Dung Kimble didnt mind Thursdays light rain.
She said it helped Stepstones staff, who provide transition housing for women who are recent victims of domestic abuse, understand what their clients go through when they wait at uncovered bus stops during summer heat or winter snow for buses that come only every hour. Many of the women at Stepstone, a service of Dear Neighbor Ministries, are single mothers who dont own vehicles.
Stepstone staff rode the buses to a Walmart and a child counseling center Thursday, a few days before the Wichita City Council is scheduled to hear feedback Tuesday on a sales tax that, if approved by voters, would fund public transit along with other items including a jobs initiative and pavement maintenance. Because city buses run only until 6:45 p.m. weekdays, one of Stepstones clients often has spent seven hours each night after she finishes her work shift at Walmart, waiting for the 6 a.m. bus, Kimble said. The buses dont run at all Sundays.
Transit has been a problem for the women for years, said Kimble, program coordinator. But since the buses are free this week, it was a good opportunity to take what were calling A Ride in Her Shoes. Its a reality check for how hard it is for these women to work and take care of kids when they have to rely on the buses.
The ride from the bus stop at East Harry and South Bluffview to the Walmart at Pawnee and Broadway, where the women spent half an hour buying school supplies, to Ember Hope and then back to the East Harry bus stop took two route transfers and a little more than three hours.
This is fine for a day, Kimble said at the end of the three-hour ride. But I could not do this every day.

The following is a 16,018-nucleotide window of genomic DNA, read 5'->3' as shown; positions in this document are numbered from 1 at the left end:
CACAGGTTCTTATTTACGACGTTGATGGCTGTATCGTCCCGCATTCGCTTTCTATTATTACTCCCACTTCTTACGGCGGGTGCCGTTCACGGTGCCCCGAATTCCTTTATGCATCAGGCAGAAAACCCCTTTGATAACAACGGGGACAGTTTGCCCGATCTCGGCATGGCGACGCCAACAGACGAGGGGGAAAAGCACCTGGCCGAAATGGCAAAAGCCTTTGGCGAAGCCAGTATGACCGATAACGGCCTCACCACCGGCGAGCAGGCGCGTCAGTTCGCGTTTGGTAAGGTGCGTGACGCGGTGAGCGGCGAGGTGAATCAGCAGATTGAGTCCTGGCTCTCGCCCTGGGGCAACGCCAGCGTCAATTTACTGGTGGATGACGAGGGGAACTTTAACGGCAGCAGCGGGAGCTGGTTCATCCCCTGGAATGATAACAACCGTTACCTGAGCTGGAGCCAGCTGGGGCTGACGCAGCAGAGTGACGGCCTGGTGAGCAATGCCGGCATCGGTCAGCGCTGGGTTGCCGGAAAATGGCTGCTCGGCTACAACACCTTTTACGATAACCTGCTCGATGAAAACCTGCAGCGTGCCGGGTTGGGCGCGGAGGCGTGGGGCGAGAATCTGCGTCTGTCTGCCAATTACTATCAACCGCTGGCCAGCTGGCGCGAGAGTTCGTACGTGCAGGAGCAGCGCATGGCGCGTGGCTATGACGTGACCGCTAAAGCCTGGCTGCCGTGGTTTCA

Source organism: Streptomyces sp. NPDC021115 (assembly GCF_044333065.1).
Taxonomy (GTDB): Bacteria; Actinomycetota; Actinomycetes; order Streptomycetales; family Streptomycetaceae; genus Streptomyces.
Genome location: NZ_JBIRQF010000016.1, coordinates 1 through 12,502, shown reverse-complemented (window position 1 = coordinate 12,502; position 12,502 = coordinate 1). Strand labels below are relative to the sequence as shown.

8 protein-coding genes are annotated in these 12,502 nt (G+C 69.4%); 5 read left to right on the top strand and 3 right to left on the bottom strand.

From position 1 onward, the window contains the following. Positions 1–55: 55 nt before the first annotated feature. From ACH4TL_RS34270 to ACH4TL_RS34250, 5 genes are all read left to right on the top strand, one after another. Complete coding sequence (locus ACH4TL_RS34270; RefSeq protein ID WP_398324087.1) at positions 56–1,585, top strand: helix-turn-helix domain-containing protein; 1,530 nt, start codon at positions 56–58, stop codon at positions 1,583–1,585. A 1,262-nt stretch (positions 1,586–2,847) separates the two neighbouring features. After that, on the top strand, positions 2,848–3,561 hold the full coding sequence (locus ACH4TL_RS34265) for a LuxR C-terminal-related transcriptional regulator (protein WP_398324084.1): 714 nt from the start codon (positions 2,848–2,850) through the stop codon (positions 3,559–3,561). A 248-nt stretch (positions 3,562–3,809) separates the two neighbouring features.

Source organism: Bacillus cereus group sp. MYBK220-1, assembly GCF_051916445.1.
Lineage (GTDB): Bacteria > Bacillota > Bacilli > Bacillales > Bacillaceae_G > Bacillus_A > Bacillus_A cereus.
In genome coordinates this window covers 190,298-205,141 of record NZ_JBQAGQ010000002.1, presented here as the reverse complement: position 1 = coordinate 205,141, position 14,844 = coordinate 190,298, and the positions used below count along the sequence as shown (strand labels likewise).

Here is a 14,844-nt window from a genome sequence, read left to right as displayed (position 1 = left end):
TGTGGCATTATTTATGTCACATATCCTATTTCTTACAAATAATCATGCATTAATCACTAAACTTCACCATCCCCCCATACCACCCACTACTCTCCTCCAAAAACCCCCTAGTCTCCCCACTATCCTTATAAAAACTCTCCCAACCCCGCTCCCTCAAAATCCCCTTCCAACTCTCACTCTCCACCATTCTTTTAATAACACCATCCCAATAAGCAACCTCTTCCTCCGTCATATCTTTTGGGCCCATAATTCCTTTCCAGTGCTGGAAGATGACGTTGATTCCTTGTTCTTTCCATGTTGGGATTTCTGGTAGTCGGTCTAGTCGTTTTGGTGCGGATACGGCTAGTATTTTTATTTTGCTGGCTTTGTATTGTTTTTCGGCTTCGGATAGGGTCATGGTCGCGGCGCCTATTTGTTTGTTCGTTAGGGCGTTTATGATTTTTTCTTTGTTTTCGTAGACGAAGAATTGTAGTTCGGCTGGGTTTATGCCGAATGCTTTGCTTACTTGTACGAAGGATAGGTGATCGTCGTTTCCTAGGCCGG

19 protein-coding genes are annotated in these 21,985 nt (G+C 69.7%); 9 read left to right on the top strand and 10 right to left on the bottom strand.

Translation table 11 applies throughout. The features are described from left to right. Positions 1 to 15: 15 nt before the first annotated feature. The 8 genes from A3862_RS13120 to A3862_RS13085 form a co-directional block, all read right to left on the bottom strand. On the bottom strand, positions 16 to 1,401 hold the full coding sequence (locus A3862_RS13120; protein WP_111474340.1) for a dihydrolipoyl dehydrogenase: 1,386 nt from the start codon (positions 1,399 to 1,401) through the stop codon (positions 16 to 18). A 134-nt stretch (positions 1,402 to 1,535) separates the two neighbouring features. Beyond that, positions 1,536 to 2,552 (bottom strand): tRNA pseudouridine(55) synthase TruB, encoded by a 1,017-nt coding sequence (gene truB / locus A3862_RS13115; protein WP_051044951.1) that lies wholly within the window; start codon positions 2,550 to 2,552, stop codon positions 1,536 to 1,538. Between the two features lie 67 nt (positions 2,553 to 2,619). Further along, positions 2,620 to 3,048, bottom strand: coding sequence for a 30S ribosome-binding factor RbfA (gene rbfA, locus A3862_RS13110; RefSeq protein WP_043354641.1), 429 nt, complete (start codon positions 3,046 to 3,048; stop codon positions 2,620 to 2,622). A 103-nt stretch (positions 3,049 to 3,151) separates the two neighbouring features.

The limited availability of the buses and the time spent on them are roadblocks to women working to regain confidence and control over their lives, said Pat ODonnell, Dear Neighbor Ministries mission advancement director.
Abuse is about control, he said. Some of these women never even wrote a check when they were with their abusers. They come to us with the clothes on their back for two years to help them on their road to self-sufficiency, but the buses are a hindrance.
Three of the women at Stepstone said they have to adjust their days around the bus schedule, spending three hours or more waiting for buses and making multiple transfers as they ride from day care to work to the grocery store and back. Theyre often late to work, and when a bus breaks down, they miss appointments.
Im lucky my employers are generally understanding, said one woman who remembers having to reschedule a doctor appointment twice when the East 13th bus broke down on a Friday and then again the following Monday. But if it were a corporate office I could easily see them firing you, because the buses make you late.
Another woman agreed that the bus schedule is limiting.
When I found out the buses dont run until midnight I just thought, Are you serious, she said. Some people cant accept night shifts because they wont have a ride back. I end up having to call family to pick up my kids when I cant get to them in time. Ive had to reschedule job interviews. I have to leave work more than an hour early just to make sure I get there on time.
People need to know things need to change.
Roy Sanders, another passenger, said public buses runs seven days a week in his hometown outside of Dallas. The bus system in Wichita usually isnt a problem for him, but he wishes the hours of operation could be expanded, he said.
It gets me to where I need to be, he said. But it should run longer. Its a problem if you have to work Sundays.
The City Councils 9:30 a.m. session Tuesday is a workshop for the Building a Better Future initiative, which allows residents weigh in on shaping the citys future and identifying community priorities, according to a city news release. There is no public comment permitted at workshop meetings, but council members will discuss the proposed sales tax.